Skip to content
My WebMD Sign In, Sign Up

Children's Health

Font Size

Croup - Topic Overview

What is croup?

Croup is a common respiratory camera.gif problem in young children. It tends to occur in the fall and winter. Its main symptom is a harsh, barking cough. Croup causes swelling and narrowing in the voice box, windpipe, and breathing tubes that lead to the lungs. This can make it hard for your child to breathe.

An attack of croup can be scary, but it is rarely serious. Children usually get better in several days with rest and care at home.

What causes croup?

Croup usually occurs a few days after the start of a cold and is usually caused by the same viruses that cause the common cold. Croup is contagious. The germs that cause it can be passed from one person to another through coughing and sneezing and through close contact. Regular hand-washing and limiting contact with others can help prevent the spread of croup.

As children grow older and their lungs and windpipes mature, they are less likely to get croup. Getting a flu vaccine each year may help your child fight off some of the viruses that can lead to croup.

What are the symptoms?

Symptoms of croup are caused by narrowed airways. They may include:

  • A barking cough. The cough is often compared to the sound of a barking seal. You'll know it when you hear it.
  • A raspy, hoarse voice.
  • A harsh, crowing noise when breathing in. Sometimes children breathe fast and need to sit up to breathe better.

Symptoms of croup often improve during the day and get worse at night. Sometimes children have croup attacks that wake them up in the middle of the night for a couple of nights in a row. Unless the illness is severe, a child with croup is usually alert and active. The child's temperature is usually normal or only slightly higher than normal.

The illness usually improves in 2 to 5 days.

How is croup diagnosed?

Your doctor will probably be able to tell whether your child has croup based on your child's symptoms and a physical exam. The doctor may be able to identify the barking cough of croup over the phone.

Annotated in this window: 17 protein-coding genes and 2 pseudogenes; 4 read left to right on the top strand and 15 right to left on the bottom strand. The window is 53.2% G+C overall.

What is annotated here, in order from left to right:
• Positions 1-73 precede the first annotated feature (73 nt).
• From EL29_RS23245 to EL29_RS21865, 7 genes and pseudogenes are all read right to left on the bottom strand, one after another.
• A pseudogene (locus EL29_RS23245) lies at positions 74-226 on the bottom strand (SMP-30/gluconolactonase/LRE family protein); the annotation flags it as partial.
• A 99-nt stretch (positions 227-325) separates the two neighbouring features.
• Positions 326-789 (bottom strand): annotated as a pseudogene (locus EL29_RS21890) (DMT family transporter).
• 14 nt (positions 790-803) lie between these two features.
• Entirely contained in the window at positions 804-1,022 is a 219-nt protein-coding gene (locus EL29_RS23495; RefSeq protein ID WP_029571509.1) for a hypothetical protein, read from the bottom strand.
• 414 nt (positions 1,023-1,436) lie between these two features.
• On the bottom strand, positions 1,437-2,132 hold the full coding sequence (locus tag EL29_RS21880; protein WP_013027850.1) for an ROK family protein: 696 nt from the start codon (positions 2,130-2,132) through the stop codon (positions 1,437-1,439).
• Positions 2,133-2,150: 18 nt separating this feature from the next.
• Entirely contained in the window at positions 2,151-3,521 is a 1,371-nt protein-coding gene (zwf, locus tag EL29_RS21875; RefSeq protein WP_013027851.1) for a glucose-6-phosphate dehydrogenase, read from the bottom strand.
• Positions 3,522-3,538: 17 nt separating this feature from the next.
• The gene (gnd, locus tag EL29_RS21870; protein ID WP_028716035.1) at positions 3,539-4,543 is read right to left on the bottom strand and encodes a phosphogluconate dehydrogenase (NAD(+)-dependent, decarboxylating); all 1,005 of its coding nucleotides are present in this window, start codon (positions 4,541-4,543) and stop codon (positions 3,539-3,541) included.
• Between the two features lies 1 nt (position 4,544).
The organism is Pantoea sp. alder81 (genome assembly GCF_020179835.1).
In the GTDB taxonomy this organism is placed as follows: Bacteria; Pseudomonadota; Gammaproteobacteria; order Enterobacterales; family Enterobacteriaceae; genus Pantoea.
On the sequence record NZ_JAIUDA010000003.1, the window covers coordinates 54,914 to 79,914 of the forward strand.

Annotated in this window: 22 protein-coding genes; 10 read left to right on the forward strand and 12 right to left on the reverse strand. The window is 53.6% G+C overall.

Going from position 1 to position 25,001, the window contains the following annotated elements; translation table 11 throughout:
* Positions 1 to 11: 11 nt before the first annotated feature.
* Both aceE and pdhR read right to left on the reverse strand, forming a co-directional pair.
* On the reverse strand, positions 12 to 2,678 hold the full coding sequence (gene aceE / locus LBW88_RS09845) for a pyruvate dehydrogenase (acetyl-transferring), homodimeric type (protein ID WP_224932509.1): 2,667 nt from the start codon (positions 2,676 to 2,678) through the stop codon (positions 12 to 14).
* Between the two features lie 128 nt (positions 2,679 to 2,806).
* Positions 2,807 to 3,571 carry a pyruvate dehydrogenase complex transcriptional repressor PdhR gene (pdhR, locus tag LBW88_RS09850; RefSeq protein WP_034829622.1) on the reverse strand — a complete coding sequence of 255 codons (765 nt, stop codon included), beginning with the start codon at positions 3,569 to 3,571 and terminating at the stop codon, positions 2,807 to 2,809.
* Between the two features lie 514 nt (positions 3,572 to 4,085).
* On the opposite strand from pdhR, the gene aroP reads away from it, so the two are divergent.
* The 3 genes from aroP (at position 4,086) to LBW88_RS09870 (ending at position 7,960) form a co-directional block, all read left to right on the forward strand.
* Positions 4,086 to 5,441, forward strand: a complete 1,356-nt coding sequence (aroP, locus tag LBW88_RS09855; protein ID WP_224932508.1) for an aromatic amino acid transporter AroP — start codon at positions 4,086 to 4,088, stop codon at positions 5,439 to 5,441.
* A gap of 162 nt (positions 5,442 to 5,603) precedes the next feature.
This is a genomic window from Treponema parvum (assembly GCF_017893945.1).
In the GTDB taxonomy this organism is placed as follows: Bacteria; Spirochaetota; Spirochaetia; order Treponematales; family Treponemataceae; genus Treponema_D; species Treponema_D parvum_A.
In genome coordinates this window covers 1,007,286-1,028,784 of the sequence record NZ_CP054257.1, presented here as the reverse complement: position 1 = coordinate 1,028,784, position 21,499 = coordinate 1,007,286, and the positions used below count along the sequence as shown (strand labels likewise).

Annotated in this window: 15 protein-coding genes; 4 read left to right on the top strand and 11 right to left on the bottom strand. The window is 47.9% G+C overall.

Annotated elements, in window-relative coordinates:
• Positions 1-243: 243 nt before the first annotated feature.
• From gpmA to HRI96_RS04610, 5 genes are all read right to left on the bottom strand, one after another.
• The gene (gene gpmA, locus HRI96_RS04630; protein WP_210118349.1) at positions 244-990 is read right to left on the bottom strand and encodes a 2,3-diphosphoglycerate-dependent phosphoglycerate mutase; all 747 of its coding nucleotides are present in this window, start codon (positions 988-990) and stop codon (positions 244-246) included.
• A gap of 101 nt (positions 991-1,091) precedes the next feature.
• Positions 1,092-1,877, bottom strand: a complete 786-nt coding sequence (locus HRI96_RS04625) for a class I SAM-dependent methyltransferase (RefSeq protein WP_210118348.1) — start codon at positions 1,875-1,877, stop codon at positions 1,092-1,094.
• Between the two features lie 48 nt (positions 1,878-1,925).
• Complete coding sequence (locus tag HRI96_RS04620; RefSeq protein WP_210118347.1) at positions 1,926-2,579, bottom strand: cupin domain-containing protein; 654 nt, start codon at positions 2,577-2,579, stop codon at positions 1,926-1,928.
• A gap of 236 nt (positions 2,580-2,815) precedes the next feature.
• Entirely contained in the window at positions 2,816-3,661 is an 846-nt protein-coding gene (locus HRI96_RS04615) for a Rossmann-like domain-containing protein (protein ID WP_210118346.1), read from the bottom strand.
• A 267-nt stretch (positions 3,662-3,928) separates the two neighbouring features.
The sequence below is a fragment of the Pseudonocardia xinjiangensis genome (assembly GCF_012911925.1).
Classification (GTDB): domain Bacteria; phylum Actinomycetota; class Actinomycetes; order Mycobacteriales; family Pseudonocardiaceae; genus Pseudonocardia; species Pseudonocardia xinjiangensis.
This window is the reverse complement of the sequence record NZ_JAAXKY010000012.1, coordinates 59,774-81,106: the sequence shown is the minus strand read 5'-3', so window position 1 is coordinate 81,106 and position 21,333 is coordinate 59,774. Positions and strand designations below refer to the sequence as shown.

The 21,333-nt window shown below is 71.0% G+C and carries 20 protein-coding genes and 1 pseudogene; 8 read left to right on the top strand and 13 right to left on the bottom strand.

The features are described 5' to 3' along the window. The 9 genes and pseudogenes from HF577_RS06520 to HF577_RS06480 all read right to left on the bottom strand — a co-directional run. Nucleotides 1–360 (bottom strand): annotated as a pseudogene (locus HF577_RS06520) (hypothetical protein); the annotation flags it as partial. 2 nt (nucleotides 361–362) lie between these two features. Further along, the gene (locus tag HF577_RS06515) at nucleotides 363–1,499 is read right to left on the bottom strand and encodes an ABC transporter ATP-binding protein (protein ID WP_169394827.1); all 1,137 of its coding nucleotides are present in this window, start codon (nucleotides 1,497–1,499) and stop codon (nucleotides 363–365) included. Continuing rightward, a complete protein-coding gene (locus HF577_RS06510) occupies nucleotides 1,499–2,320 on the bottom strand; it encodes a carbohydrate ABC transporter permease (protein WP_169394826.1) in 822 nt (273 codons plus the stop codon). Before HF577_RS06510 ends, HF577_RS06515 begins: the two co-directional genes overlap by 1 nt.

The doctor may place a small clip called a pulse oximeter on your child's finger, toe, or earlobe to make sure that enough oxygen is reaching the blood.

How is it treated?

Even though your child's coughing and troubled breathing can be frightening, home treatment usually eases the symptoms.

  • Try to stay calm during an attack, and soothe your child. Your child's crying can make the swelling in the windpipe worse and make it even harder to breathe.
  • Breathing in moist air seems to help. Fill your bathroom with steam from the hot water faucets, and sit in the room with your child for 10 minutes. Or hold your child directly over a humidifier, and let the vapor blow directly in his or her face.
  • Breathing cool night air also seems to help sometimes. Dress your child in warm clothes, and go outside for 10 minutes.
  • If symptoms improve with these methods, put your child back in bed with the humidifier blowing nearby. If the symptoms happen during the middle of the night, it is a good idea to sleep in or near your child's room until morning.
  • Be sure to keep your child well hydrated. Offer water, flavored ice pops (such as Popsicles), or crushed-ice drinks several times each hour.
  • Do not let anyone smoke around your child or in the house.
  • Do not give your child over-the-counter cough or cold medicines. They don't help with croup, and they may not be safe for young children.
1|2

WebMD Medical Reference from Healthwise

Last Updated: May 29, 2012
This information is not intended to replace the advice of a doctor. Healthwise disclaims any liability for the decisions you make based on this information.
Next Article:

Today on WebMD

child with red rash on cheeks
What’s that rash?
plate of fruit and veggies
How healthy is your child’s diet?
 
smiling baby
Treating diarrhea, fever and more.
Middle school band practice
Understanding your child’s changing body.
 

worried kid
fitArticle
boy on father's shoulder
Article
 
Child with red rash on cheeks
Slideshow
girl thinking
Article
 

babyapp
New
Child with adhd
Slideshow
 
rl with friends
fitSlideshow
Syringes and graph illustration
Tool
 
6-Week Challenges
Want to know more?
Chill Out and Charge Up Challenge – How to help your tribe de-stress and energize.
Spark Change Challenge - Ready for a healthy change? Get some major motivation.
I have read and agreed to WebMD's Privacy Policy.
Enter cell phone number
- -
Entering your cell phone number and pressing submit indicates you agree to receive text messages from WebMD related to this challenge. WebMD is utilizing a 3rd party vendor, CellTrust, to provide the messages. You can opt out at any time.
Standard text rates apply